Looking To Make Another Change
Happy Monday- and this gal is loving the beautiful weather here in Chicagoland.
I’m off a much needed rest week after my epic #72 mile bike ride in gorgeous Lake Tahoe, but I’m mentally sitting on cloud 9 about the challenge and completion of the mountainous climb last Sunday!
The endorphins are a result of the ride and the adventure I participated in, which again confirms my belief that life is meant to be lived -not passed by due to self imposed limitations and fears. My wisdom today:
TAKE THE PLUNGE AND SET A PLAN TO DO SOMETHING EXCITING THIS YEAR, YOU WON’T BE SORRY!
IF IT DOESN’T CHALLENGE YOU IT DOESN’T CHANGE YOU!
Coach Jill is right about this statement and I’m up for another change. Today I resumed 21 Day Fix, and day one was PLYO- wow what a workout.
Principles of Plyometric Training According to NASM:
- Also known as jump or reactive training, form of exercise that uses explosive movements such as bounding, hopping, and jumping to develop muscular power.
- Plyometric training is type of training where individual reacts to the ground surface in such a way that they develop larger than normal ground forces that can then be used to project body with greater velocity or speed of movement.
- Reactive training refers to reaction stimulus clients encounter during plyometric training, which is ground surface in this case, therefore reactive and plyometric are used interchangeably.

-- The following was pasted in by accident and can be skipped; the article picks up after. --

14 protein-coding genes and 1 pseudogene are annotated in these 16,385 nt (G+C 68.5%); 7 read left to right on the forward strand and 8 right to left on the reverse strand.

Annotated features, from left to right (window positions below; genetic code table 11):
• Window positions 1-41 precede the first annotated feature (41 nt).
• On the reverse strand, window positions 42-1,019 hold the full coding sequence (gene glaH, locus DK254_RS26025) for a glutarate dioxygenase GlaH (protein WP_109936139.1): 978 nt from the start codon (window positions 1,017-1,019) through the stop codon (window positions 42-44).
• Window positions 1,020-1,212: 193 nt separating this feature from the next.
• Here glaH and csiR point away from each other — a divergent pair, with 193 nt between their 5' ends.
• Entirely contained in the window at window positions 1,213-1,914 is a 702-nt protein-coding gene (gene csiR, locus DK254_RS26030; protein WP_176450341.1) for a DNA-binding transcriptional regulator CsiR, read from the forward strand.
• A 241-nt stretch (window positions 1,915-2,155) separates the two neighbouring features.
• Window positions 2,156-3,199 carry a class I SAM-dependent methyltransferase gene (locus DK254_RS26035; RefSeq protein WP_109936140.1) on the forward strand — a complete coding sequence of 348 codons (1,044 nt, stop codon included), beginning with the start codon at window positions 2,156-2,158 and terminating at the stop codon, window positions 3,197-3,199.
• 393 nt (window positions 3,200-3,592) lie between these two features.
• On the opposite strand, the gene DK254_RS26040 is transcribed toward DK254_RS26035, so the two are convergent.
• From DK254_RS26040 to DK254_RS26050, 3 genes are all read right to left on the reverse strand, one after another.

- Individuals must possess adequate core strength, joint stability, and range of motion and have ability to balance efficiently before performing any plyometric exercises.
What is Plyometric Training?
- Enhanced performance during functional activities emphasizes the ability of muscles to exert maximal force output in a minimal amount of time(also known as rate of force production).
- Rate of Force Production – Ability of muscles to exert maximal force output in minimal amount of time.
- Success in everyday activities and sport depends on speed at which muscular force is generated. Speed of movement is function of training, reactive neuromuscular control is function of learning. Key then is muscular overload and rapid movements during execution of training exercises.
- Plyometric (reactive) training – Exercises that generate quick, powerful movements involving an explosive concentric muscle contraction preceded by an eccentric muscle action.
- Explosive muscular contractions can be seen in practical instances such as rebounding in basketball.
- Integrated Performance Paradigm – Move with efficiency, forces must be dampened(eccentrically), stabilized(isometrically), and then accelerated(concentrically). So muscles must slow down in eccentric phase, pause isometrically, then explosively accelerate in concentric phase.
The above description may look intimidating, but actually my workout was only 30 minutes in length and very manageable; tough, but manageable.
I followed Autumn’s routine which included frog jumps, tuck jumps, burpees, lunge jumps, skaters, and more. There were 6 rounds, and while I finished, my effort was about at 75% due to my naughty nature this past weekend celebrating with wine at various gatherings. This morning I did feel dehydrated and I was dragging…enough of the sugar and moving on to water!!! This week will include clean nutrition, healthy hydration, movement and plenty of rest. Tomorrow I’ll weigh my self as I’m about 8 pounds from goal and it’s time to redirect my brain from long and hard cardio sessions to strength training and lean protein.
Keep moving..and see talk soon!